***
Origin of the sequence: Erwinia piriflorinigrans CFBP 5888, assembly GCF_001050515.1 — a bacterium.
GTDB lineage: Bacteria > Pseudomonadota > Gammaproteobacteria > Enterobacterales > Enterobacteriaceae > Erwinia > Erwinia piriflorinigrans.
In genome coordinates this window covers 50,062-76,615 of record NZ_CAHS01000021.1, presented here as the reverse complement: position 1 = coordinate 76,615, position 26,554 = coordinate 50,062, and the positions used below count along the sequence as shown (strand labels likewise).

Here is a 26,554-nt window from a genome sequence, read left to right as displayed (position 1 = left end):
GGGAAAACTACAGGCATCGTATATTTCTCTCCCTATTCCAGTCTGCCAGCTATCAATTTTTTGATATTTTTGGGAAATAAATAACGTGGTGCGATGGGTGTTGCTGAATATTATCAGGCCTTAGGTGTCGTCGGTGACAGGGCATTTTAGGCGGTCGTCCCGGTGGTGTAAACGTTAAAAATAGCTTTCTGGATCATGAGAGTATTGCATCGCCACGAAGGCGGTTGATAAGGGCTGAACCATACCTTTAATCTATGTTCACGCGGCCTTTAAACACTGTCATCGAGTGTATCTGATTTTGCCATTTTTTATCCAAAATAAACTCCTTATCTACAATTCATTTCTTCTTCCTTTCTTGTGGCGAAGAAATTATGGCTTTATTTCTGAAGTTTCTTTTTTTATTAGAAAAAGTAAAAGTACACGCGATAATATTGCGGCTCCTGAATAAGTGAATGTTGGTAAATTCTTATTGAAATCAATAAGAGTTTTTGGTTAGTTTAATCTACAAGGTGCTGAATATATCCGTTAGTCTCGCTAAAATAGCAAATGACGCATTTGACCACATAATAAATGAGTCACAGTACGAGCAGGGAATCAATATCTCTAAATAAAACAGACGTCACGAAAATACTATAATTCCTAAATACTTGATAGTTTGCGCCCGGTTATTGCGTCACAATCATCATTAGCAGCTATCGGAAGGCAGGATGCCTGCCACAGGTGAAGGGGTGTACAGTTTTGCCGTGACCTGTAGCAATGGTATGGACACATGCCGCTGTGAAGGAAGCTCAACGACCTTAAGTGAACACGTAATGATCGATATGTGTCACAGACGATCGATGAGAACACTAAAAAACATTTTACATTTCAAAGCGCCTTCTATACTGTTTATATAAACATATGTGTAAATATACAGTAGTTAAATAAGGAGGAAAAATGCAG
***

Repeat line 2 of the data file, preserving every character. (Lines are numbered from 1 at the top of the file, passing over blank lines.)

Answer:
GTDB lineage: Bacteria > Pseudomonadota > Gammaproteobacteria > Enterobacterales > Enterobacteriaceae > Erwinia > Erwinia piriflorinigrans.